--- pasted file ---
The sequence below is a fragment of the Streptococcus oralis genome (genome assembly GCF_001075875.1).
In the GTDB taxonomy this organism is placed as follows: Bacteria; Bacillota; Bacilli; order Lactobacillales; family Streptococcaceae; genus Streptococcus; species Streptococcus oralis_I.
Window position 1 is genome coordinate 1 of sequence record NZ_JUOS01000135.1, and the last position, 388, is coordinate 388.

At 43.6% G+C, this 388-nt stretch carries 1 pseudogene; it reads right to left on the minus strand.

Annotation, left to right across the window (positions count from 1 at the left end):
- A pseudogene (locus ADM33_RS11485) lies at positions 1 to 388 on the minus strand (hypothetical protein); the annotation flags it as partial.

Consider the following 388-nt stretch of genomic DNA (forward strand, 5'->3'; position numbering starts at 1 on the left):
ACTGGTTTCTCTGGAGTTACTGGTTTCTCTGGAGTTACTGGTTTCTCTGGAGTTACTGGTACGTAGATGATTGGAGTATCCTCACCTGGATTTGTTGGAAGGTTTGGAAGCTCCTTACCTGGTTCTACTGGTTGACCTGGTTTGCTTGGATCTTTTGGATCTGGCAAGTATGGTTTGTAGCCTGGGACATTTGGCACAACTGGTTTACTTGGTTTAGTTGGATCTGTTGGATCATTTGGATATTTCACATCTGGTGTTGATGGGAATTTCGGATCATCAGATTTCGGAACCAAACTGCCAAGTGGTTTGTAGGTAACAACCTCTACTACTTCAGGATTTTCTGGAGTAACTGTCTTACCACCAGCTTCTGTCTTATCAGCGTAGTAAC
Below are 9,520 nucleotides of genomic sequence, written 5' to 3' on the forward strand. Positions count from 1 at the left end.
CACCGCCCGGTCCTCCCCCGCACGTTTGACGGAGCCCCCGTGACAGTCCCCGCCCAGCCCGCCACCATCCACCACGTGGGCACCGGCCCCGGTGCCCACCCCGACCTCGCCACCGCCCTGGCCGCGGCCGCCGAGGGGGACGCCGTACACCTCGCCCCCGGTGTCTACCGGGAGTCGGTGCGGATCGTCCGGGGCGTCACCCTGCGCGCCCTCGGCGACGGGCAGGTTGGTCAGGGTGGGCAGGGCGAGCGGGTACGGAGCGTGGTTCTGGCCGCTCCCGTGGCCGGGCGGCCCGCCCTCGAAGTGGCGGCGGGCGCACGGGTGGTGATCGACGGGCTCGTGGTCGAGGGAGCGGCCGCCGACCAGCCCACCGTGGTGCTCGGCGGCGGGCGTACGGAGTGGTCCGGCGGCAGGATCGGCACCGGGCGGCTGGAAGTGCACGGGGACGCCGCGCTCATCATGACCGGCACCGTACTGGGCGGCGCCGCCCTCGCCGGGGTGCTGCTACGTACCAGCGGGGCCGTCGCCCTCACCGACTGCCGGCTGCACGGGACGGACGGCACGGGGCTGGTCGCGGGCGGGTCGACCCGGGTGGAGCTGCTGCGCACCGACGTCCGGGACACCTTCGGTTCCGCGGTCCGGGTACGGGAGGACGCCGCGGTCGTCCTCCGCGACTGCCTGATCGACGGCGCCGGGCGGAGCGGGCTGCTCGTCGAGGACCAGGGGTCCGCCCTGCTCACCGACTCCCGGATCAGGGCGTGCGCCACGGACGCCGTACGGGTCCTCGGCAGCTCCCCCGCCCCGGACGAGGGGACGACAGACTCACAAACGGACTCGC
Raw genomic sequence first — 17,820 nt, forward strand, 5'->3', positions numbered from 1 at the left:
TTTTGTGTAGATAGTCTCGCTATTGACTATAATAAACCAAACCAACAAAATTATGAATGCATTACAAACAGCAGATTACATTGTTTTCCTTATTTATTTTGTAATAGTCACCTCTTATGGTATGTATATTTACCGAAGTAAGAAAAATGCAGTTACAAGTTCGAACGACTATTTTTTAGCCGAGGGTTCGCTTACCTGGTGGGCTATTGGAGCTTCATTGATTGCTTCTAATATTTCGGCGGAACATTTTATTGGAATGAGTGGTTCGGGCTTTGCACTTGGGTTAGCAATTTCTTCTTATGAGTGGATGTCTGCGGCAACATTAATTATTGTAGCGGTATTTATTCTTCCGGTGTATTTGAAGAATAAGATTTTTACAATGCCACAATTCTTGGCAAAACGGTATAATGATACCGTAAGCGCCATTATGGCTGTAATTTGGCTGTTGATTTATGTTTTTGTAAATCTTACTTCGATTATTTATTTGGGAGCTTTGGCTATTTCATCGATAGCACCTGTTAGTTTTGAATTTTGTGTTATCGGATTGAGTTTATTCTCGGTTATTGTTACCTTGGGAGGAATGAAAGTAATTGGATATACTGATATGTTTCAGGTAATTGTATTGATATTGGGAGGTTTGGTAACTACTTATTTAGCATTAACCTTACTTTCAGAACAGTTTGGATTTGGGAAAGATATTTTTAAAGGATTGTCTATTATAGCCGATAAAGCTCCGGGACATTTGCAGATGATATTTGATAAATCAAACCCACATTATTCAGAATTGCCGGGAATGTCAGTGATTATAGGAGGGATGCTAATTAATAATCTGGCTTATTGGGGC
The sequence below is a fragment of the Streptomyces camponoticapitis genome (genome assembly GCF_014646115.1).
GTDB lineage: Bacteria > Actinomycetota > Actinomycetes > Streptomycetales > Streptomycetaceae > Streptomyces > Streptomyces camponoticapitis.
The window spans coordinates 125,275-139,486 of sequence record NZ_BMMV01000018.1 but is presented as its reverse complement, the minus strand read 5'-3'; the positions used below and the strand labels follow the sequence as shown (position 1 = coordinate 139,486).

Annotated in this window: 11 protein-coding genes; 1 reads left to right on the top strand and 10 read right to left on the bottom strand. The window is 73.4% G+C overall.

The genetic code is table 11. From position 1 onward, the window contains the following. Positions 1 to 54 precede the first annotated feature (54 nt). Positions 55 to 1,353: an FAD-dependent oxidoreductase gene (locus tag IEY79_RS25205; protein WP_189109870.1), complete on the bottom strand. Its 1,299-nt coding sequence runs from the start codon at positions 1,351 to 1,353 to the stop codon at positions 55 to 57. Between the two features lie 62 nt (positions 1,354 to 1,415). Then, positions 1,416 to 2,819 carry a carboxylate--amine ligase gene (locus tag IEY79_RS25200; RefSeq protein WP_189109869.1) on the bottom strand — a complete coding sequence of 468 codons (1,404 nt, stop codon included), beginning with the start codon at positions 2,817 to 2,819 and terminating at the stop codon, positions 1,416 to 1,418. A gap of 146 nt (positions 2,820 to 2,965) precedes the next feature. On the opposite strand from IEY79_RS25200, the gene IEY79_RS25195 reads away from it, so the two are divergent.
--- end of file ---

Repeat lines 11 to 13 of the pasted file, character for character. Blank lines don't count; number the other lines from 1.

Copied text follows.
Raw genomic sequence first — 17,820 nt, forward strand, 5'->3', positions numbered from 1 at the left:
TTTTGTGTAGATAGTCTCGCTATTGACTATAATAAACCAAACCAACAAAATTATGAATGCATTACAAACAGCAGATTACATTGTTTTCCTTATTTATTTTGTAATAGTCACCTCTTATGGTATGTATATTTACCGAAGTAAGAAAAATGCAGTTACAAGTTCGAACGACTATTTTTTAGCCGAGGGTTCGCTTACCTGGTGGGCTATTGGAGCTTCATTGATTGCTTCTAATATTTCGGCGGAACATTTTATTGGAATGAGTGGTTCGGGCTTTGCACTTGGGTTAGCAATTTCTTCTTATGAGTGGATGTCTGCGGCAACATTAATTATTGTAGCGGTATTTATTCTTCCGGTGTATTTGAAGAATAAGATTTTTACAATGCCACAATTCTTGGCAAAACGGTATAATGATACCGTAAGCGCCATTATGGCTGTAATTTGGCTGTTGATTTATGTTTTTGTAAATCTTACTTCGATTATTTATTTGGGAGCTTTGGCTATTTCATCGATAGCACCTGTTAGTTTTGAATTTTGTGTTATCGGATTGAGTTTATTCTCGGTTATTGTTACCTTGGGAGGAATGAAAGTAATTGGATATACTGATATGTTTCAGGTAATTGTATTGATATTGGGAGGTTTGGTAACTACTTATTTAGCATTAACCTTACTTTCAGAACAGTTTGGATTTGGGAAAGATATTTTTAAAGGATTGTCTATTATAGCCGATAAAGCTCCGGGACATTTGCAGATGATATTTGATAAATCAAACCCACATTATTCAGAATTGCCGGGAATGTCAGTGATTATAGGAGGGATGCTAATTAATAATCTGGCTTATTGGGGC
The sequence below is a fragment of the Streptomyces camponoticapitis genome (genome assembly GCF_014646115.1).